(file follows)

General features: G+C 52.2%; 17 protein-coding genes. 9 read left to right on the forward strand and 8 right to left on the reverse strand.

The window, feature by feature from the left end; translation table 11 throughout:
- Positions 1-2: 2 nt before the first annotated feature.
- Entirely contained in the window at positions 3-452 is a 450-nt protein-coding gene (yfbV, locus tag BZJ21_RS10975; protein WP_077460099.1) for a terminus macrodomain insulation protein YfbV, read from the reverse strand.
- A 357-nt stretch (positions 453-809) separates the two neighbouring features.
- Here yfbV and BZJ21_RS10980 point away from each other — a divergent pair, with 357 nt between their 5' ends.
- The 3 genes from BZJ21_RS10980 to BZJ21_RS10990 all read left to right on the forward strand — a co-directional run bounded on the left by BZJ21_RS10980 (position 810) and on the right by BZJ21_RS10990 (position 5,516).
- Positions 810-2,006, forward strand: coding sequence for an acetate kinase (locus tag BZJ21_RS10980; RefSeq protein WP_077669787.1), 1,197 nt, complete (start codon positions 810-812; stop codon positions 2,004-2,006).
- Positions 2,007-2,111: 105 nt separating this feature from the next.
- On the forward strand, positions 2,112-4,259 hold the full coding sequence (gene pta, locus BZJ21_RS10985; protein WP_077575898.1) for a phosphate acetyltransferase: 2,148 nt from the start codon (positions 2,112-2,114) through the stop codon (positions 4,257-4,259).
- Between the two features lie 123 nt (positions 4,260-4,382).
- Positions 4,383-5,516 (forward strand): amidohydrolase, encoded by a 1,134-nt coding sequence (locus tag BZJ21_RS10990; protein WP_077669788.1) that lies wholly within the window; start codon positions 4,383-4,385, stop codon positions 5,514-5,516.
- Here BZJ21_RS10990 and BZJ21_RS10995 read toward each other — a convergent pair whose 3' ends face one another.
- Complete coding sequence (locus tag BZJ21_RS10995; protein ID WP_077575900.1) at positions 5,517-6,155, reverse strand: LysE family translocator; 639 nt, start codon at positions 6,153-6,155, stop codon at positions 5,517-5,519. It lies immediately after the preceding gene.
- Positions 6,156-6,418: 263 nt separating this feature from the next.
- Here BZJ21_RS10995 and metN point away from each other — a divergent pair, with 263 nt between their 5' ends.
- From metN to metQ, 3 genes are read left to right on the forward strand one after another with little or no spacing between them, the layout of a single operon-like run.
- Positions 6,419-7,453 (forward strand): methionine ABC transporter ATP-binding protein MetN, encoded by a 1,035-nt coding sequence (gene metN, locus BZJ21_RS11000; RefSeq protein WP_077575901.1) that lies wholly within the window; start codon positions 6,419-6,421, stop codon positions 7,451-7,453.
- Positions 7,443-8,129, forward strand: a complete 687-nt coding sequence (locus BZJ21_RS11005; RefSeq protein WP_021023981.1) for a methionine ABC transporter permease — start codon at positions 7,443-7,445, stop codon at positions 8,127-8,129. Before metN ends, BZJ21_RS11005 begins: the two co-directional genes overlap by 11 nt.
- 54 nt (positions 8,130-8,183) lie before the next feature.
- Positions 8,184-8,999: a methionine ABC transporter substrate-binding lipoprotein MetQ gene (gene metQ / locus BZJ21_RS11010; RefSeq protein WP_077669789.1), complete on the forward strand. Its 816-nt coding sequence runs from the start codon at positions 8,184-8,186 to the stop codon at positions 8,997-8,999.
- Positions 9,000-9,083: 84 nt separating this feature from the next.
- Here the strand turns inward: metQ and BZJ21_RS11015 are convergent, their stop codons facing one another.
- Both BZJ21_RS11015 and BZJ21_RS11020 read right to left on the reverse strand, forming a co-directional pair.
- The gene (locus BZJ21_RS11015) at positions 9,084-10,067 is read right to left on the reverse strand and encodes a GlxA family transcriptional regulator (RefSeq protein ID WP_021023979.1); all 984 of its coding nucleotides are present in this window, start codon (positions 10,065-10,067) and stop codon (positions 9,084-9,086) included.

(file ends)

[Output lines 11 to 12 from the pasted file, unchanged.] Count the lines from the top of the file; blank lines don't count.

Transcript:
- Between the two features lie 123 nt (positions 4,260-4,382).
- Positions 4,383-5,516 (forward strand): amidohydrolase, encoded by a 1,134-nt coding sequence (locus tag BZJ21_RS10990; protein WP_077669788.1) that lies wholly within the window; start codon positions 4,383-4,385, stop codon positions 5,514-5,516.